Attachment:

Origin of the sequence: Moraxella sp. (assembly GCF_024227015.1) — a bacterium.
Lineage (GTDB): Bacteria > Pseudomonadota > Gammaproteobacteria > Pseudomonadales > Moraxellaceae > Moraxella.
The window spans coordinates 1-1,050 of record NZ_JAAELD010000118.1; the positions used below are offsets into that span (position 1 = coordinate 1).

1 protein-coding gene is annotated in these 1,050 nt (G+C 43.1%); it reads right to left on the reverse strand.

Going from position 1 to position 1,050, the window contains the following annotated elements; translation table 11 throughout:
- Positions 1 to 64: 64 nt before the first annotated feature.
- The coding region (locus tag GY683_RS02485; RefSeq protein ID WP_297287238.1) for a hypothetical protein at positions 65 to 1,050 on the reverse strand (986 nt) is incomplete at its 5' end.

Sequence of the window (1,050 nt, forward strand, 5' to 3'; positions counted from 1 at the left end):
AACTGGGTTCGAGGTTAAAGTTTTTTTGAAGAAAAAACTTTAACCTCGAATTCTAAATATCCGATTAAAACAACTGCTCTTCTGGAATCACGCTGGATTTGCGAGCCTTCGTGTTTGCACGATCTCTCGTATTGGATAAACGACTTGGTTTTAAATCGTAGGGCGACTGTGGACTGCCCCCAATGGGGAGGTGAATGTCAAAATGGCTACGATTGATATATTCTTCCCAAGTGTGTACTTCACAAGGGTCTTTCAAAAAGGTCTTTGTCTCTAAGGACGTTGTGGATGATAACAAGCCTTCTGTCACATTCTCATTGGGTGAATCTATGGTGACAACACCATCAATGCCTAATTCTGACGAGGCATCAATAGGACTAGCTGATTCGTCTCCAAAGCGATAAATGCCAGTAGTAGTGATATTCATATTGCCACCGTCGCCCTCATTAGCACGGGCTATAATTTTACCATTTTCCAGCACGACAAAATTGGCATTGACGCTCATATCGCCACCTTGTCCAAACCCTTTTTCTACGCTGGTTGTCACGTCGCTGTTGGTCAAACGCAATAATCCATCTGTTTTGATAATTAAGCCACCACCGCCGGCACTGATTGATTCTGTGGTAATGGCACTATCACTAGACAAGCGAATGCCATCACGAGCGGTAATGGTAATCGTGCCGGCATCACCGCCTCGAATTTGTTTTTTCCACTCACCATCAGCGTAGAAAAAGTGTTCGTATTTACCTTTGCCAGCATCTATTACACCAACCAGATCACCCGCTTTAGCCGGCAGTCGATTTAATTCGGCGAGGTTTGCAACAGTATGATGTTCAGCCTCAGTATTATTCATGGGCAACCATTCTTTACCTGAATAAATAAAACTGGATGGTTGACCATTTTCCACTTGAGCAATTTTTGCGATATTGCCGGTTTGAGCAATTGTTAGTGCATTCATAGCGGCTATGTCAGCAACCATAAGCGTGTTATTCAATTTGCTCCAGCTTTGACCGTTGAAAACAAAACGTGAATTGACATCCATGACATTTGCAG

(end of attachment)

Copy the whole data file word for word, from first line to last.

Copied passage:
Origin of the sequence: Moraxella sp. (assembly GCF_024227015.1) — a bacterium.
Lineage (GTDB): Bacteria > Pseudomonadota > Gammaproteobacteria > Pseudomonadales > Moraxellaceae > Moraxella.
The window spans coordinates 1-1,050 of record NZ_JAAELD010000118.1; the positions used below are offsets into that span (position 1 = coordinate 1).

1 protein-coding gene is annotated in these 1,050 nt (G+C 43.1%); it reads right to left on the reverse strand.

Going from position 1 to position 1,050, the window contains the following annotated elements; translation table 11 throughout:
- Positions 1 to 64: 64 nt before the first annotated feature.
- The coding region (locus tag GY683_RS02485; RefSeq protein ID WP_297287238.1) for a hypothetical protein at positions 65 to 1,050 on the reverse strand (986 nt) is incomplete at its 5' end.

Sequence of the window (1,050 nt, forward strand, 5' to 3'; positions counted from 1 at the left end):
AACTGGGTTCGAGGTTAAAGTTTTTTTGAAGAAAAAACTTTAACCTCGAATTCTAAATATCCGATTAAAACAACTGCTCTTCTGGAATCACGCTGGATTTGCGAGCCTTCGTGTTTGCACGATCTCTCGTATTGGATAAACGACTTGGTTTTAAATCGTAGGGCGACTGTGGACTGCCCCCAATGGGGAGGTGAATGTCAAAATGGCTACGATTGATATATTCTTCCCAAGTGTGTACTTCACAAGGGTCTTTCAAAAAGGTCTTTGTCTCTAAGGACGTTGTGGATGATAACAAGCCTTCTGTCACATTCTCATTGGGTGAATCTATGGTGACAACACCATCAATGCCTAATTCTGACGAGGCATCAATAGGACTAGCTGATTCGTCTCCAAAGCGATAAATGCCAGTAGTAGTGATATTCATATTGCCACCGTCGCCCTCATTAGCACGGGCTATAATTTTACCATTTTCCAGCACGACAAAATTGGCATTGACGCTCATATCGCCACCTTGTCCAAACCCTTTTTCTACGCTGGTTGTCACGTCGCTGTTGGTCAAACGCAATAATCCATCTGTTTTGATAATTAAGCCACCACCGCCGGCACTGATTGATTCTGTGGTAATGGCACTATCACTAGACAAGCGAATGCCATCACGAGCGGTAATGGTAATCGTGCCGGCATCACCGCCTCGAATTTGTTTTTTCCACTCACCATCAGCGTAGAAAAAGTGTTCGTATTTACCTTTGCCAGCATCTATTACACCAACCAGATCACCCGCTTTAGCCGGCAGTCGATTTAATTCGGCGAGGTTTGCAACAGTATGATGTTCAGCCTCAGTATTATTCATGGGCAACCATTCTTTACCTGAATAAATAAAACTGGATGGTTGACCATTTTCCACTTGAGCAATTTTTGCGATATTGCCGGTTTGAGCAATTGTTAGTGCATTCATAGCGGCTATGTCAGCAACCATAAGCGTGTTATTCAATTTGCTCCAGCTTTGACCGTTGAAAACAAAACGTGAATTGACATCCATGACATTTGCAG